A digital version of an historic Dundee vessel is being created to give experts a clearer idea of its condition.
The £45,000 project is planned for HMS Unicorn as efforts to bring the ship to dry dock forge ahead.
The digital scans will help teams gain a better understanding of the condition of the hull.
It will be the first time an accurate depiction of the sailing frigate has been created.
Scans have been taken, and the next stage will involve transferring them into a digital wire model in a method used in 3D printing.
The long-term aim is to have HMS Unicorn moved to dry dock in East Graving Dock and to create an onshore space to house the ship’s collection of artefacts.
It is hoped this can be completed in time for the vessel’s 200th anniversary in 2024.
The sailing frigate, berthed at Victoria Dock, is listed as part of the National Historic Fleet and is among the oldest surviving ships in the world.
Catherine Erskine, chairwoman of the Unicorn Preservation Society, described the project as “really important”.
She said: “The scans show exactly the condition of the boat under the water.
“It will help us understand how long it can stay in the water and will show the deformation of the hull and predictions on future trends.
“It is the vital next step to enable us to know what the state of the ship is below the water and to predict likely changes as we start our journey to dry dock the ship out of water.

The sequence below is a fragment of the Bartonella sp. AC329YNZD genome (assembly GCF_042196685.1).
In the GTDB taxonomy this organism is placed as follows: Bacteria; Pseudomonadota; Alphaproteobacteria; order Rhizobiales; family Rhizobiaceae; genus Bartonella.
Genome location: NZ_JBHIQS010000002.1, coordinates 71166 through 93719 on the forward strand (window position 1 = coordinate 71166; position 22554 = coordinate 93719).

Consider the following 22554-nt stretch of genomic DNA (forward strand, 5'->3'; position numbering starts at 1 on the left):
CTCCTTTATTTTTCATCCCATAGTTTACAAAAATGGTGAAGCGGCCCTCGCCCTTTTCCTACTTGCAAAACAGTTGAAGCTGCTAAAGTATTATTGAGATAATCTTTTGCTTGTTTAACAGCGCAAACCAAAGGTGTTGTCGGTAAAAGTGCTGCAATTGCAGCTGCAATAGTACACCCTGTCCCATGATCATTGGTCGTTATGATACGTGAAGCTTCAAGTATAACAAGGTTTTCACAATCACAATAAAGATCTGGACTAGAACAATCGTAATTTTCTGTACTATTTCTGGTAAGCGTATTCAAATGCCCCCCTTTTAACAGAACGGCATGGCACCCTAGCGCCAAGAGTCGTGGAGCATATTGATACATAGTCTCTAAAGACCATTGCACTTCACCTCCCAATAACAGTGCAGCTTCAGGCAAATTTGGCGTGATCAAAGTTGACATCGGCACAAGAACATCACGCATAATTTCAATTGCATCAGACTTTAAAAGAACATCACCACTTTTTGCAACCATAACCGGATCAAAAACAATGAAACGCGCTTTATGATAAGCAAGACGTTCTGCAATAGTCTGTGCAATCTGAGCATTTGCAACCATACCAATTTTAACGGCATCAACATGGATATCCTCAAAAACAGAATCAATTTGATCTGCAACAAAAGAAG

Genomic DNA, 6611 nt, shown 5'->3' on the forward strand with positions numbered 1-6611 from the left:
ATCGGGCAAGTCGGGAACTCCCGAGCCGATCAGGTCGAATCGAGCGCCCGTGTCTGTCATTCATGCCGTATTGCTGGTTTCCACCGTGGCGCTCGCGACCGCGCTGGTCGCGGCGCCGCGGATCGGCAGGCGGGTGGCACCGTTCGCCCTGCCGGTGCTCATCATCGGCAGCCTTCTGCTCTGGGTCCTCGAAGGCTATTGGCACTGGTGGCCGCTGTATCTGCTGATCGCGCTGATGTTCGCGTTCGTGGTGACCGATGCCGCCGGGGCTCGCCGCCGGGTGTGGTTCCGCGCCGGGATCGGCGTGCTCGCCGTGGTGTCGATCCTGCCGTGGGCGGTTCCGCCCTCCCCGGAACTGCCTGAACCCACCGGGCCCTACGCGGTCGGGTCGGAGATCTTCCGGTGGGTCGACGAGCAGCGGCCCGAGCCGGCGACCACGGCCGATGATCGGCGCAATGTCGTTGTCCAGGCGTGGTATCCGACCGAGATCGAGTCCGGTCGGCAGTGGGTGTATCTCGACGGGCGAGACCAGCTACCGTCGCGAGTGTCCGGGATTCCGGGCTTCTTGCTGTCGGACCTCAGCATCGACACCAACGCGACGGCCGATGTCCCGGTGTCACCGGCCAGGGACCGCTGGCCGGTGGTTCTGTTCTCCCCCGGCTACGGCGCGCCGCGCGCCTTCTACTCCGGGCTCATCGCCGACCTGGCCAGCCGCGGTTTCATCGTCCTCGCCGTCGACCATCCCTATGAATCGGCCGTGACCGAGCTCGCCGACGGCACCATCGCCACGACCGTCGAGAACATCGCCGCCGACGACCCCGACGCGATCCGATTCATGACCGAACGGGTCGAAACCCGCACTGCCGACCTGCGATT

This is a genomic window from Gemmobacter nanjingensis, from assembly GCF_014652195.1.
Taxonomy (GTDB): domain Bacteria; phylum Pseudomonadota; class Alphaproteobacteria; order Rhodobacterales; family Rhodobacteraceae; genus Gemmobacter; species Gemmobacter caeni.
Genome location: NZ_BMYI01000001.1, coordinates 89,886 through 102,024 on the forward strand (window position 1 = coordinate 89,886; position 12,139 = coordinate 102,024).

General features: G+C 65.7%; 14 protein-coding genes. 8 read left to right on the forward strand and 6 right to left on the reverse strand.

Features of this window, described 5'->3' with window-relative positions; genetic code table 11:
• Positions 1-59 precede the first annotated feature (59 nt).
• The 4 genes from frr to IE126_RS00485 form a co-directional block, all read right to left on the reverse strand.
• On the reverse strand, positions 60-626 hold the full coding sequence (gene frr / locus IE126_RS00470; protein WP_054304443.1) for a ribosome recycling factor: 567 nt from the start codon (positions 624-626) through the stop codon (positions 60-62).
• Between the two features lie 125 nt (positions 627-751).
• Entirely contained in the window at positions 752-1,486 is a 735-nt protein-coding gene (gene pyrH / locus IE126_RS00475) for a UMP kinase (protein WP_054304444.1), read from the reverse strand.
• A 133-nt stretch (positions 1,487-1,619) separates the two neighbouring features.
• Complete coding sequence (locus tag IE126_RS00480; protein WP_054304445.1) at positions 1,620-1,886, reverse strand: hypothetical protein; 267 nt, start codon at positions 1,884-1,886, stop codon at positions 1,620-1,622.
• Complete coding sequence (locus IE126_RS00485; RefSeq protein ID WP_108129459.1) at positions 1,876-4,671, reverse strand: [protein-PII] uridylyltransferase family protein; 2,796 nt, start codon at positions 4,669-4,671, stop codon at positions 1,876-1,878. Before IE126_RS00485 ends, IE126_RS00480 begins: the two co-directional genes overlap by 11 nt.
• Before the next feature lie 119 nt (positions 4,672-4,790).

“It will help us know how to prop her in dock, for example.”
While some of the funds have already been raised, the society is looking into crowdfunding to get it over the final hurdle.
“A small amount from lots and lots of people can really add up,” Catherine added.
While the ship is already a well known historic artefact, her dream is to see it “right up there” as a world-leading attraction.
She said: “I want everyone in Dundee to know about its importance.
“It is the equivalent of the best category-A listed building, or an internationally important work of art.
“She is of outstanding international significance and, although she is not as well known, she is of comparable significance to the most world-famous and iconic surviving ships in the UK including HMS Victory, Cutty Sark and Mary Rose.
“She is the most original and significant wooden ship of the 19th Century surviving in the world today.”